They don’t pay us to write books. They could not pay us enough to write books, and even though they do pay us a cash sum that arrives just in time so we can avoid the late penalties on our delinquencies, in relative terms we write for free. What they pay us for is to sell books. Once I grasped this I understood a lot. Writing has almost nothing to do with the life of a book. Nowadays this does not trouble me. Giving yourself away is a good and necessary practice if you want to have a book to sell. And for that matter, if you want to have a life to share. Giving yourself away is how to enrich your life.
I toss this out to recalibrate certain conversations and events. My bemused husband looked up from filing taxes last week to tell me my yearly net income had fallen into four figures. I hear the steady lament of a first-time author struggling under the hidden cost of a late manuscript that keeps her from taking other work. I read this poignant realization by a successful memoirist that the brass ring is not only brass, it’s got a hole in the middle. Then I read this post by a writer who repaid her advance and canceled her contract, accepting that her life, her passion, her family and the money no longer fit. And all of this occurs against the incessant chirps of would-be writers chronicling every joyous step on a career ascent to heights as yet unforeseeable, but in which real money and tangible consequences are clearly expected.
To be sure, there must be some authors for whom my take on this scenario is patently false. The kind of authors who earn substantial living wages and repay the faith of publishers many times over.
Sometimes I feel like a crone listening to a young woman in her first pregnancy revel in every stage demarcated in the What to Expect book: Pink stick! Sleepy! Sick! Still sick! A bump! A kick! A name! Another name! And so on. I understand the enthusiasm, both for gestating a book and a baby. Here we think we are accomplishing something, that we are on the way to finishing something, and what we arrive at is simply the end of our expectations and the beginning of everything else. We are in no way finished; we are only finished with the easy part.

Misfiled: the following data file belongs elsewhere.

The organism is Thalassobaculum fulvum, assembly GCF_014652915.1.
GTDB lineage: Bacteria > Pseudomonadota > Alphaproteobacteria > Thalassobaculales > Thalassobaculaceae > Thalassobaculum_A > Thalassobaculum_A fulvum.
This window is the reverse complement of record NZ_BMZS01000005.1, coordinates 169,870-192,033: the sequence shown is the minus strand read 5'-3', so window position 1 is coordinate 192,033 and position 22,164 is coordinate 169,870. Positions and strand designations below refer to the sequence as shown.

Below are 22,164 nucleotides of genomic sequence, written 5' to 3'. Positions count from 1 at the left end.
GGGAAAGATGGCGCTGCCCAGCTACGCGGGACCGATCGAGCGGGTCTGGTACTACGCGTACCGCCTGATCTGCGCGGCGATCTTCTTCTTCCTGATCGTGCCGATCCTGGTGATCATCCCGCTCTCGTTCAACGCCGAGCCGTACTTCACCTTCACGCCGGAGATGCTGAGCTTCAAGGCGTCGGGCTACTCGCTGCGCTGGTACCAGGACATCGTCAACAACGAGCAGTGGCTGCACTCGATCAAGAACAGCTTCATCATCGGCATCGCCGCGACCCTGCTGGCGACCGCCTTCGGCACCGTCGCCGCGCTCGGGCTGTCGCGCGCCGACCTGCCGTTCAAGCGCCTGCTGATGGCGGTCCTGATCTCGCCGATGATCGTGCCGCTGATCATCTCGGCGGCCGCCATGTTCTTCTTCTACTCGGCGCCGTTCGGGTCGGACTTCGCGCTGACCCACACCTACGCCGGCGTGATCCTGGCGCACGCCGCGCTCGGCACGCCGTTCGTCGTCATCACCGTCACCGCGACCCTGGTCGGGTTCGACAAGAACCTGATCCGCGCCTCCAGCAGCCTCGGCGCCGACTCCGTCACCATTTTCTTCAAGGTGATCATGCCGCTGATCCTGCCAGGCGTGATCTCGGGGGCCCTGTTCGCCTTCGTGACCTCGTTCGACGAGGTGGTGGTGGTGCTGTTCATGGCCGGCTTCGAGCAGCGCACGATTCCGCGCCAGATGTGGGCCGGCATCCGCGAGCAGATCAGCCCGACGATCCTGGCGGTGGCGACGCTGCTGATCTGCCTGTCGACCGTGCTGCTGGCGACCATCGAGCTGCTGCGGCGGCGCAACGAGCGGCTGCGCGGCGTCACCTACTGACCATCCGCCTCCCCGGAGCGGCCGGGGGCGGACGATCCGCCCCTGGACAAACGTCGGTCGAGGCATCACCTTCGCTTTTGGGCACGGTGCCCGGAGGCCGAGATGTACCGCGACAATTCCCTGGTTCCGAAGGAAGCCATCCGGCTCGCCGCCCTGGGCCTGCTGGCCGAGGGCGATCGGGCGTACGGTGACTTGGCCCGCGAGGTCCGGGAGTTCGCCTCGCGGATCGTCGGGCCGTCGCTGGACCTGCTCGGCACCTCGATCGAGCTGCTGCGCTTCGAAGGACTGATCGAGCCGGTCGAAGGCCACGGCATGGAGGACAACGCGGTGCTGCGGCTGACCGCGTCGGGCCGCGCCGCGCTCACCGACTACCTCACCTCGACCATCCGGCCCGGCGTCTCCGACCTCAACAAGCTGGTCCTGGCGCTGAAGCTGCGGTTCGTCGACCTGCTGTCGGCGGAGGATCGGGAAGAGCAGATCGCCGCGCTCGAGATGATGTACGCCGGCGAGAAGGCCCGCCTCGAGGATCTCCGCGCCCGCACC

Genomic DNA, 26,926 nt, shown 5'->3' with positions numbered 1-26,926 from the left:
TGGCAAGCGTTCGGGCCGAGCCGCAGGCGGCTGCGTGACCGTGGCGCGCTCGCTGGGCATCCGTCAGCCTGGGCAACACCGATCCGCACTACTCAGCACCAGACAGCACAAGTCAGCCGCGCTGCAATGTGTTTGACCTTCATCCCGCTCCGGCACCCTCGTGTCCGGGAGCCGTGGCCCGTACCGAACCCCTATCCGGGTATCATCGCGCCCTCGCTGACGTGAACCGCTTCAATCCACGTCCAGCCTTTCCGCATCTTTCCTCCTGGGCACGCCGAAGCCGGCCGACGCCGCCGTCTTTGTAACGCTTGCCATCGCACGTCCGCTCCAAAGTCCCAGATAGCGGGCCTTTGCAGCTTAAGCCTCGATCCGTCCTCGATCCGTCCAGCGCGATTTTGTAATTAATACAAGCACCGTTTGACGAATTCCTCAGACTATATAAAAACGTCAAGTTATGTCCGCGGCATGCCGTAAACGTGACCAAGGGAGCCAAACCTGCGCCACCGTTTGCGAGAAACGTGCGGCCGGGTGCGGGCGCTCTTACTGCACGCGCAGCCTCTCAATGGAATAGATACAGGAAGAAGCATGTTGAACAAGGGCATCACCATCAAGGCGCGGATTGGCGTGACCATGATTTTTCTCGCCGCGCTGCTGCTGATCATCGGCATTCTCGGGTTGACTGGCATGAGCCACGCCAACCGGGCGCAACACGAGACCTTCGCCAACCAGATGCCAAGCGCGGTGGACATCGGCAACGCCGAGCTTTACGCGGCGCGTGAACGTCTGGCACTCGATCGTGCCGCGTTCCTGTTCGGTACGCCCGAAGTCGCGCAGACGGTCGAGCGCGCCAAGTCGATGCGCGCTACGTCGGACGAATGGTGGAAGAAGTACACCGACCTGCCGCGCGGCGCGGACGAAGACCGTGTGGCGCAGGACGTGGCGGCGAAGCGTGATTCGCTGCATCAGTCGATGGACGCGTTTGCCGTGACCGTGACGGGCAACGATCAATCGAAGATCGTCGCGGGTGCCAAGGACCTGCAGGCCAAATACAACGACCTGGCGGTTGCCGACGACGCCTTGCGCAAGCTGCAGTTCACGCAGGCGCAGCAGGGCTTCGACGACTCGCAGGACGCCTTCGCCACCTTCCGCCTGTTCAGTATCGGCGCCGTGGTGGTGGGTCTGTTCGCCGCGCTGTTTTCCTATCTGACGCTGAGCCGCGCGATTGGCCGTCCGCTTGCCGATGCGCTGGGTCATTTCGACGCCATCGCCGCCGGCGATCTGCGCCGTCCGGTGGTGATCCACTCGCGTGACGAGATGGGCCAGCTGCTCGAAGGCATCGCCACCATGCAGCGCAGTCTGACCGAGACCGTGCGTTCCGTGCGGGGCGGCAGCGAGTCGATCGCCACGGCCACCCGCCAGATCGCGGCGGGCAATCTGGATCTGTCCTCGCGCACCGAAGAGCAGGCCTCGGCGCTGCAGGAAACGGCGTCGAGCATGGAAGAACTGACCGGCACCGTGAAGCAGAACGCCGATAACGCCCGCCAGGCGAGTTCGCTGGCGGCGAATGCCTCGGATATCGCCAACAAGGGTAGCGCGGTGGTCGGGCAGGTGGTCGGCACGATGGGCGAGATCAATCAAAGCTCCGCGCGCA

They pay us to sell books, which means they pay us to locate readers, which no one has any earthly idea how to do. In other words, they pay us to save souls. It is a noble calling, and I would do it for free. Turns out most of us who do it do it for free.
Last week I participated in a book festival for the first time. It was nearby at a quaint liberal arts college. I was on the roster with several vastly more accomplished and celebrated authors, although I didn’t quite realize that in advance, and I wouldn’t have been able to discern it from the experience itself. Each of us was treated so solicitously by our hosts, introduced and paraded, and assigned a table with our name on it, and there we waited for someone to approach with a book in hand to sign. Some authors, of course, had more takers than others. But each of us bore this slight ignominy, because this is what we do. We are the clergy, and these are the rites we perform for the faithful, who can seem at times quite few. We writers bring a light, a single flimsy light, set it on an empty folding table, and when even one reader emerges from the shadows to come close and listen, to take the truth in hand as their own, well then . . . we are paid in full. There is nothing more rewarding than a solitary reader, and I bow in reverence to every single one of you. I feel as though I know your name. We share a life.
But these days, I really need a job.